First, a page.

Angela Moran said it best many years ago in the following poem.
Work – by Angela Morgan
Thank God for the might of it,
The ardor, the urge, the delight of it,
Work that springs from the heart’s desire,
Setting the brain and the soul on fire
Oh, what is so good as the heat of it,
And what is so glad as the beat of it,
And what is so kind as the stern command,
Challenging brain and heart and hand?
Thank God for the pride of it,
For the beautiful, conquering tide of it,
Sweeping the life in its furious flood,
Thrilling the arteries, cleansing the blood,
Mastering stupor and dull despair,
Moving the dreamer to do and dare,
Oh, what is so good as the urge of it,
And what is so glad as the surge of it,
And what is so strong as the summons deep,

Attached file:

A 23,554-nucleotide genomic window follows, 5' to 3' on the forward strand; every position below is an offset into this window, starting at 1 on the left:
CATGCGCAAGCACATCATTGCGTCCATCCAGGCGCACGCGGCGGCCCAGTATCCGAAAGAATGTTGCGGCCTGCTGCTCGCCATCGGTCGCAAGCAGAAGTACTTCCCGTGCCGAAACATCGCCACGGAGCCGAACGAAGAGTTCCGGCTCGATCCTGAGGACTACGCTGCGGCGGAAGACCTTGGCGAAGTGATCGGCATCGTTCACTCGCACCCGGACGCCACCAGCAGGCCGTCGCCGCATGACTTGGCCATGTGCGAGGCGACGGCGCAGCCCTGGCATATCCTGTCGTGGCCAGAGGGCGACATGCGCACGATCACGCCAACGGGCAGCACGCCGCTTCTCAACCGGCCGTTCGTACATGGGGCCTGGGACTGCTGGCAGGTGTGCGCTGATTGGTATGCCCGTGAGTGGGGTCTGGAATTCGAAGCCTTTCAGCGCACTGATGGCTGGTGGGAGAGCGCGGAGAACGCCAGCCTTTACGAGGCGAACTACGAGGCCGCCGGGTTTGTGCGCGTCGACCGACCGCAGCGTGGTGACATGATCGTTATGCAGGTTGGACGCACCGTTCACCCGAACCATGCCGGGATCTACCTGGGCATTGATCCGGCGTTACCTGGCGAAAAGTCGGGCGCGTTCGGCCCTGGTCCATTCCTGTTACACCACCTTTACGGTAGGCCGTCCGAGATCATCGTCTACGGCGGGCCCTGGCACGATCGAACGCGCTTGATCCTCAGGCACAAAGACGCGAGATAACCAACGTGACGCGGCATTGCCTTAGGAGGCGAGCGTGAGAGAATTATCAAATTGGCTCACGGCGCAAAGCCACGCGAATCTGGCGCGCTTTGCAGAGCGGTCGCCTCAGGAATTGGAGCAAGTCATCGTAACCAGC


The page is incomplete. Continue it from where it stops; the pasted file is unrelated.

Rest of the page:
Lousing the torpid soul from sleep?
Thank God for the pace of it,
For the terrible, keen, swift race of it;
Fiery steeds In full control,
Nostrils a-quiver to greet the goal.
Work, the Power that drives behind,
Guiding the purposes, taming the minds
Holding the runaway wishes back,
Reining the will to one steady track,
Speeding the energies faster, faster,
Triumphing over disaster.
Oh, what is so good as the pain of it5
And what is so kind as the cruel goad,
Forcing us on through the rugged road?
Thank God for the swing of it,
For the clamouring, hammering ring of it,
Passion and labor daily hurled
On the mighty anvils of the world,
Oh, what is so fierce as the flame of it?
And what is so huge as the aim of it?
Thundering on through dearth and doubt,
Calling the plan of the Maker out
Work, the Titan: Work, the friend,
Shaping the earth to a glorious end,
Draining the swamps and blasting the hills,
Doing whatever the Spirit wills
Rending a continent apart,
To answer the dream of the Master heart,
Thank God for a world where none may shirk
Thank God for the splendor of work!
Ron Ciancutti is the Purchasing Manager for Cleveland Metroparks. He is not on Facebook, but he can be reached at email@example.com.